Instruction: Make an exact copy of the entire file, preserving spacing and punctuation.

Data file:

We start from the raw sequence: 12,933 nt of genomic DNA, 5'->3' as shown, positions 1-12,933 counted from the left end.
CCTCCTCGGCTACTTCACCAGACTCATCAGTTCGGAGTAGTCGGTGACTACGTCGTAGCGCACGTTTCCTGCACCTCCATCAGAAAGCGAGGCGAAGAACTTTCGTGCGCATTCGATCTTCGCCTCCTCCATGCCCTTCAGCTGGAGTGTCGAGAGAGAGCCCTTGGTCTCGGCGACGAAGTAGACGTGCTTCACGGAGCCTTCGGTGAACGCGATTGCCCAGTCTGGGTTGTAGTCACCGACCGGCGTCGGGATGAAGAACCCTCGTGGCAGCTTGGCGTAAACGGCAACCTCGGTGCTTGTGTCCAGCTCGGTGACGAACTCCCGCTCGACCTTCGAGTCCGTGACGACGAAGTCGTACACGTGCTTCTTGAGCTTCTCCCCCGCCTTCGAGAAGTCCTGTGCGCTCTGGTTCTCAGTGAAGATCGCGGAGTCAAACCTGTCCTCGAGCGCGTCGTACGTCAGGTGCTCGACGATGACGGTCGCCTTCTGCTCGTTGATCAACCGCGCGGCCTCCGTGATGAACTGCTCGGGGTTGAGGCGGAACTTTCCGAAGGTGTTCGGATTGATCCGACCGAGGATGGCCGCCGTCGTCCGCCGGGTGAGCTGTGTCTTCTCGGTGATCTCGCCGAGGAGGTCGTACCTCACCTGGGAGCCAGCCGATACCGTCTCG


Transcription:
We start from the raw sequence: 12,933 nt of genomic DNA, 5'->3' as shown, positions 1-12,933 counted from the left end.
CCTCCTCGGCTACTTCACCAGACTCATCAGTTCGGAGTAGTCGGTGACTACGTCGTAGCGCACGTTTCCTGCACCTCCATCAGAAAGCGAGGCGAAGAACTTTCGTGCGCATTCGATCTTCGCCTCCTCCATGCCCTTCAGCTGGAGTGTCGAGAGAGAGCCCTTGGTCTCGGCGACGAAGTAGACGTGCTTCACGGAGCCTTCGGTGAACGCGATTGCCCAGTCTGGGTTGTAGTCACCGACCGGCGTCGGGATGAAGAACCCTCGTGGCAGCTTGGCGTAAACGGCAACCTCGGTGCTTGTGTCCAGCTCGGTGACGAACTCCCGCTCGACCTTCGAGTCCGTGACGACGAAGTCGTACACGTGCTTCTTGAGCTTCTCCCCCGCCTTCGAGAAGTCCTGTGCGCTCTGGTTCTCAGTGAAGATCGCGGAGTCAAACCTGTCCTCGAGCGCGTCGTACGTCAGGTGCTCGACGATGACGGTCGCCTTCTGCTCGTTGATCAACCGCGCGGCCTCCGTGATGAACTGCTCGGGGTTGAGGCGGAACTTTCCGAAGGTGTTCGGATTGATCCGACCGAGGATGGCCGCCGTCGTCCGCCGGGTGAGCTGTGTCTTCTCGGTGATCTCGCCGAGGAGGTCGTACCTCACCTGGGAGCCAGCCGATACCGTCTCG